Democratic presidential candidates question party diversity as debate deadline looms


Sen. Cory Booker speaks to potential Iowa caucusgoers Nov. 10 at Torrent Brewing Company in Ames. The then-presidential candidate discussed his plan to empower small towns and rural communities.

Jake Webster

The 2020 Democratic primary field was the most crowded and diverse in the party’s history with more than two dozen candidates entering the race; however, the party is now at risk of hosting a debate with all white candidates.

Sen. Kamala Harris had qualified for the December Democratic debate but ended her primary campaign, citing a lack of financial resources to continue in the race. Presidential candidate Sen. Cory Booker, the only African American Democratic senator besides Harris, remarked on her exit from the race in a speech Thursday in Des Moines.

“It’s a problem that an immensely qualified, widely supported black woman running to lead a party that is significantly powered by black women didn’t have the resources she needed to continue on,” Booker said. “What message does this send about our party? Voters didn’t determine her destiny. But black women voters will determine our party’s ability to win.”

The departure of Harris from the Democratic primary leaves just six candidates qualified for the party’s December presidential debate: former Vice President Joe Biden, Sen. Bernie Sanders, Sen. Elizabeth Warren, Mayor Pete Buttigieg, Sen. Amy Klobuchar and businessman Tom Steyer.

“And so, I’m just going to say it plain, it is a problem that we now have [an] overall campaign for the 2020 presidency that has more billionaires in it than black people,” Booker said.

There are three billionaires running for president in 2020: Steyer, former New York Mayor Michael Bloomberg and President Donald Trump. Booker and former Massachusetts Gov. Deval Patrick are the two remaining black candidates in the race.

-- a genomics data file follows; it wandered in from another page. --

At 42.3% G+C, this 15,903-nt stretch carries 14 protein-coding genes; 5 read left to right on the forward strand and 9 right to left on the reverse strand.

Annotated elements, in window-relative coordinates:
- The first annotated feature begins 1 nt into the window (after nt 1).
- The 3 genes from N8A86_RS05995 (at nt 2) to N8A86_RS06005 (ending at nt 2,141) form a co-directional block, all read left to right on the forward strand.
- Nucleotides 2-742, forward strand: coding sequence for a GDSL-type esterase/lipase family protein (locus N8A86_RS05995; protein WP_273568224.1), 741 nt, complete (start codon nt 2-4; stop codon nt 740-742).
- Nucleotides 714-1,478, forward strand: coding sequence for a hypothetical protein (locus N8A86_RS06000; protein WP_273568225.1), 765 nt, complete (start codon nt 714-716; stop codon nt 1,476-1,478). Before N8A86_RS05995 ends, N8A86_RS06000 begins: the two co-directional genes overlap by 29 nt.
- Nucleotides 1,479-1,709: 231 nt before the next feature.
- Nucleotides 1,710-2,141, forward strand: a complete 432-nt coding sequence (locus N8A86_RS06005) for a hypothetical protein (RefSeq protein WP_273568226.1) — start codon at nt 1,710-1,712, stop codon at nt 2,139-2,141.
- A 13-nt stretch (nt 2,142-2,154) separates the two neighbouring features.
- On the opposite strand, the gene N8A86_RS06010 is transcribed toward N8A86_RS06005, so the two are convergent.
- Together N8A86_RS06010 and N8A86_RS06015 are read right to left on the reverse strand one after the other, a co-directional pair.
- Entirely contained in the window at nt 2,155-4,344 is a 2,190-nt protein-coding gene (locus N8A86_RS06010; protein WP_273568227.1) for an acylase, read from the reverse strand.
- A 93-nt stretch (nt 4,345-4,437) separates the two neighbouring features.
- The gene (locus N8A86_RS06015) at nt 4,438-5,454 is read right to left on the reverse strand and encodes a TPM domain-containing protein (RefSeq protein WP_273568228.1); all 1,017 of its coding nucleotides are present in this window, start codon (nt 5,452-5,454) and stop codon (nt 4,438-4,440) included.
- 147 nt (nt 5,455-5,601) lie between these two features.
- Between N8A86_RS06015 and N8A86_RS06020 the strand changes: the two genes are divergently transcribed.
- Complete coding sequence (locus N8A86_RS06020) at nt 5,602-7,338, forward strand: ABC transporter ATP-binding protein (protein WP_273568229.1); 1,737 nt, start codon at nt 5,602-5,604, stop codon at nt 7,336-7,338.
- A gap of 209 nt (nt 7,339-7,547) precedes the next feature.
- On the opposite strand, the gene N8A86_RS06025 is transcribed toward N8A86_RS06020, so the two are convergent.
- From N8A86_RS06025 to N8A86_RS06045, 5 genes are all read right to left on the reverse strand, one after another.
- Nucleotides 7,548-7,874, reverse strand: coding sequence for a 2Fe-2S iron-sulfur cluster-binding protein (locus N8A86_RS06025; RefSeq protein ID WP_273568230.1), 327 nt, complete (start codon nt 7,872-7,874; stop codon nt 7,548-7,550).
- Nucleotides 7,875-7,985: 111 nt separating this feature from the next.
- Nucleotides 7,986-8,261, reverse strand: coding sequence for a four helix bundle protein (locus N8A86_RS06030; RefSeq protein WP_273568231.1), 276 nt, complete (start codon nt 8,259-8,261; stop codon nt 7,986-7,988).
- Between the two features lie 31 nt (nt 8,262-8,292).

Four candidates have cleared one of the two thresholds to qualify for the debate, having received the requisite number of donors, but they lack the qualifying polls needed to receive a podium on the debate stage: businessman Andrew Yang, Rep. Tulsi Gabbard, Booker and former Housing and Urban Development Sec. Julián Castro. All four candidates have ethnic minority backgrounds.

The deadline to qualify for the debate scheduled for Dec. 19 is Thursday.

Speaking to reporters after a presidential forum Friday in Waterloo, Iowa, Castro said he believes the diversity of the Democratic Party should be reflected on the debate stage.

“I don’t want anybody to vote for or against any of the candidates on the December debate stage because of the color of their skin,” Castro said. “People have a wealth of experience. At the same time, representation does matter — it does mean something. […] I don’t think that just because someone is a person of color they should be elected president. What I believe is that if you have seven, eight or nine people on the debate stage, and we are the party of diversity, then that should probably be somewhat reflected on the debate stage.”

Castro had previously called for the Democratic Party’s primary calendar to be changed to reflect the diversity of the party. The first two states to vote in the Democratic primary are Iowa and New Hampshire, both of which have electorates that are more than 90 percent white.

“Last month I said that I don’t believe Iowa or New Hampshire should vote first — sparking a lively debate in our party,” Castro said in a tweet Sunday. “This Tuesday I’ll hold a town hall in Iowa to hear from voters why they agree or disagree.”